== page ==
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What Does the Private Sector Feel, See and Want for 2023?

What Does the Private Sector Feel, See and Want for 2023?

Some of the Bank of Mozambique’s decisions have not, at first glance, favoured business activity although, in the background, they have pointed to macroeconomic stability. Over the year, for example, reference interest rates rose 4 percentage points. On the balance sheet for 2022, and looking ahead to the new year, there are issues to be addressed. The Government missed the debate, but there was no shortage of messages about how it should conduct fiscal policy and help the BoM steer the economy towards stability.

For some years now, the domestic and international environments have imposed successive challenges to the business environment. And the solutions adopted by the competent authorities to resolve market imbalances, in this case the Central Bank (through monetary policy) and the Government (through fiscal policy), are far from satisfying the business class.

Less and less able to resist the multitude of obstacles – ranging from covid-19 to the war in Ukraine, to high interest rates, inflation, tax burdens, etc. -, the business class sat at the table with the Bank of Mozambique (BoM) and sought to prove in detail that the monetary policy solutions adopted by the regulator, in the end, do not help companies.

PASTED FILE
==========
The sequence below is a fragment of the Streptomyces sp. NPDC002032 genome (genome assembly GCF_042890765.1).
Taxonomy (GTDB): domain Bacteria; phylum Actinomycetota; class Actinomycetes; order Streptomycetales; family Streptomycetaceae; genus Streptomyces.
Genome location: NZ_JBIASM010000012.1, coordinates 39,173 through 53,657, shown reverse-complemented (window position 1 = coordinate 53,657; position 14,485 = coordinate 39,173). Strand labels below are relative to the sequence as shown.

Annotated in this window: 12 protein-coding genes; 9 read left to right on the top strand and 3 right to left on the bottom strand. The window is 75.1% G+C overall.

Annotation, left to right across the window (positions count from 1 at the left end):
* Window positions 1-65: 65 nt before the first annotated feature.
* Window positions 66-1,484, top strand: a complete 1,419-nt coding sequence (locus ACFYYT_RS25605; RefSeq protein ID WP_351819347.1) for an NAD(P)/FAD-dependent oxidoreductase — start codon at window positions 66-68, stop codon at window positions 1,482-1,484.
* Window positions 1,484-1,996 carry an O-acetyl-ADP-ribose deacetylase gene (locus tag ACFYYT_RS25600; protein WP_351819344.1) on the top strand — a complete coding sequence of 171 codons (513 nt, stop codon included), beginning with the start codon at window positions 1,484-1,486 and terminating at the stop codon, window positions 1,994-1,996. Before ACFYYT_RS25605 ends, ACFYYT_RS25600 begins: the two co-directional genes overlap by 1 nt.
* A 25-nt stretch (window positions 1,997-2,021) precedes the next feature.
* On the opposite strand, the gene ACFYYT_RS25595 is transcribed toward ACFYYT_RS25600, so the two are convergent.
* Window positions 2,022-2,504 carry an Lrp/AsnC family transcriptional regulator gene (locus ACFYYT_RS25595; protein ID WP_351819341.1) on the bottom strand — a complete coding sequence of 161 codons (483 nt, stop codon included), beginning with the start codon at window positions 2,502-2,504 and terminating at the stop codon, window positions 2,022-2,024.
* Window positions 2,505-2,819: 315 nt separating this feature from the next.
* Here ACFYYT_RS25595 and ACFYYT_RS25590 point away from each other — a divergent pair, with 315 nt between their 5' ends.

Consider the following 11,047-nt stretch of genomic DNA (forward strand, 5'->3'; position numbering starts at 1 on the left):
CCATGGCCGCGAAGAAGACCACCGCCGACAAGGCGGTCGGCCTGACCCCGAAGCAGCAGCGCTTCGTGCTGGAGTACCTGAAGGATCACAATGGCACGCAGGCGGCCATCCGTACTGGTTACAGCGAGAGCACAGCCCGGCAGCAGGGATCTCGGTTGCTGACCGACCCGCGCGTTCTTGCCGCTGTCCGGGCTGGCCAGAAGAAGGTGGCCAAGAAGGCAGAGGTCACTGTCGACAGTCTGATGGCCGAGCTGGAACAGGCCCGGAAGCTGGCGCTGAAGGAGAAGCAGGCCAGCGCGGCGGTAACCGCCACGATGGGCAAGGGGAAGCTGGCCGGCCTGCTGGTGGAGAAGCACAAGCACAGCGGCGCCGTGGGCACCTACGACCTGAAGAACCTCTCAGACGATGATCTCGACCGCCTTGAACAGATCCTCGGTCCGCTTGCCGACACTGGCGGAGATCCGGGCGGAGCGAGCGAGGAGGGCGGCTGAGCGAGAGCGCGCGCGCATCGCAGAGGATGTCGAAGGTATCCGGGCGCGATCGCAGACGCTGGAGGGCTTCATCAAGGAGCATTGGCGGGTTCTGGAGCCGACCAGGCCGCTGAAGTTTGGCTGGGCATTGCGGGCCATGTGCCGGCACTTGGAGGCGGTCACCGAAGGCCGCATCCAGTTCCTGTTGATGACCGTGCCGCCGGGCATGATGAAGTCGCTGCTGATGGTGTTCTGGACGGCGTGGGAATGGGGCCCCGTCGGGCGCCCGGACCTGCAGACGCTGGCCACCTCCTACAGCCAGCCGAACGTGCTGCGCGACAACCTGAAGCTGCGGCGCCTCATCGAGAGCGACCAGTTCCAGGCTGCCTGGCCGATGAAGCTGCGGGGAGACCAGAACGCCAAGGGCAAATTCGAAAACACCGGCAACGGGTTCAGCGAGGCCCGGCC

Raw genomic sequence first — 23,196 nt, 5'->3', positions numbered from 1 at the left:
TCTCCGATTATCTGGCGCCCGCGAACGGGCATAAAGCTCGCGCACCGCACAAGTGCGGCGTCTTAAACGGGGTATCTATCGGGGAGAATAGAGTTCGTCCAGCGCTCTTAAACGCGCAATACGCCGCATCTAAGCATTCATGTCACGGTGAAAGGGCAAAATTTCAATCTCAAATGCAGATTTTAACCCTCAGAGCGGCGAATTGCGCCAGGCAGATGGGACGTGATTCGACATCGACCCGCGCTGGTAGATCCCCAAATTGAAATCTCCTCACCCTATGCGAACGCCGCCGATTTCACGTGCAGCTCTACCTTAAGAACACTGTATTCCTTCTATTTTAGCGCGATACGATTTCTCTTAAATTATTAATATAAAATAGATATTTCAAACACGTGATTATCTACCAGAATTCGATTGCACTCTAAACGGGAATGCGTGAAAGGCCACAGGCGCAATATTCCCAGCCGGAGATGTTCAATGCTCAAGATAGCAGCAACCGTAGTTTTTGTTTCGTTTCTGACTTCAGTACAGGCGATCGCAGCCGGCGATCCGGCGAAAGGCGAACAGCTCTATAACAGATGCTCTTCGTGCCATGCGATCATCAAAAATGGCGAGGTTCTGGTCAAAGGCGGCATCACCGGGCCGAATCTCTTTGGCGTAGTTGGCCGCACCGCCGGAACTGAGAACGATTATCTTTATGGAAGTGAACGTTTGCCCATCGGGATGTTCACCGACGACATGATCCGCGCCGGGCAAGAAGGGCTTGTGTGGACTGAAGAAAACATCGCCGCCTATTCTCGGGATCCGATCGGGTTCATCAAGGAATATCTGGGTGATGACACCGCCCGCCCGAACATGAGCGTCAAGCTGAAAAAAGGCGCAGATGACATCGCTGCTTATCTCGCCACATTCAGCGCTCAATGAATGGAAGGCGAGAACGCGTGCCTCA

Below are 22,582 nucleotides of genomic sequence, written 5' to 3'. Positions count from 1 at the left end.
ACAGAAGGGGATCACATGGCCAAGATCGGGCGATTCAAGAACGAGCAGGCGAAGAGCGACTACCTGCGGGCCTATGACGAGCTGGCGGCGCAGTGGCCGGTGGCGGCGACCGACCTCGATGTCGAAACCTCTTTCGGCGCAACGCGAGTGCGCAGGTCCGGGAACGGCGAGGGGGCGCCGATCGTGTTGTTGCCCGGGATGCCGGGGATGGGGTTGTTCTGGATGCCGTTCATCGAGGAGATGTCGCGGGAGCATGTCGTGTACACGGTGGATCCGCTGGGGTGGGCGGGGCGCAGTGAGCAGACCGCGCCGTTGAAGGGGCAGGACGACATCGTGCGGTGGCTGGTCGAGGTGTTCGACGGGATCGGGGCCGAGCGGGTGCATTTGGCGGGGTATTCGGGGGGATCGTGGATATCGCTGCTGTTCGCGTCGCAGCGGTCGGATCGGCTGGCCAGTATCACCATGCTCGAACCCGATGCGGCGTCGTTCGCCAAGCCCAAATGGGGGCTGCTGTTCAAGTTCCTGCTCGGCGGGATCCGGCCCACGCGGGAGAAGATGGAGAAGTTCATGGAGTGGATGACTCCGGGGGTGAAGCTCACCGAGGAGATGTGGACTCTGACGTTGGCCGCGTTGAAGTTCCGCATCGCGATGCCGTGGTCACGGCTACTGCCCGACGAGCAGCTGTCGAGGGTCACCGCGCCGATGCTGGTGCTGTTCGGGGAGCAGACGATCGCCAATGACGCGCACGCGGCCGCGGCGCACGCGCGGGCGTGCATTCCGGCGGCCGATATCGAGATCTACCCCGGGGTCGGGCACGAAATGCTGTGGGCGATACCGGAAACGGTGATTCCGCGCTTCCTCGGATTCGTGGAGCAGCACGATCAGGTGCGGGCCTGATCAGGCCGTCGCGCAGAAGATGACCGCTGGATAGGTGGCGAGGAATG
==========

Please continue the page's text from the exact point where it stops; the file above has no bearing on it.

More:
High interest rates

It is in the high interest rates that companies find the biggest obstacle to their activity. This is not new, but it has gained considerable dimension in recent times. Ricardo Sengo, president of the Financial Policy and Services Department of CTA (Confederation of Business Associations of Mozambique), began by recalling that the year 2022 was characterised by successive increases in monetary policy interest rates (MIMO rate) and the prime rate.

In the case of MIMO, in January 2022, the BoM maintained the rate in force since 2021 at 13.25%. But it changed it to 15.25% in March this year, and to 17.25% in September, representing a total variation for the current year of 4 pp (percentage points).

The prime rate, which had been set at 18.6% in January, rose by 0.5, 1.5 and 2 pp in May, July and October, respectively, also resulting in a cumulative change of 4 pp over the year.

The private sector’s suggestion for 2023 is that the Central Bank should seek to promote greater predictability and avoid wide variations in market interest rates

Other key rates, namely the Permanent Assignment Facility (FPC) and the Permanent Deposit Facility (FPD), were also adjusted upwards in the order of 4 pp. The FPC increased from 16.25% to 20.25%, and the FPD from 10.25% to 14.25% between January and November this year.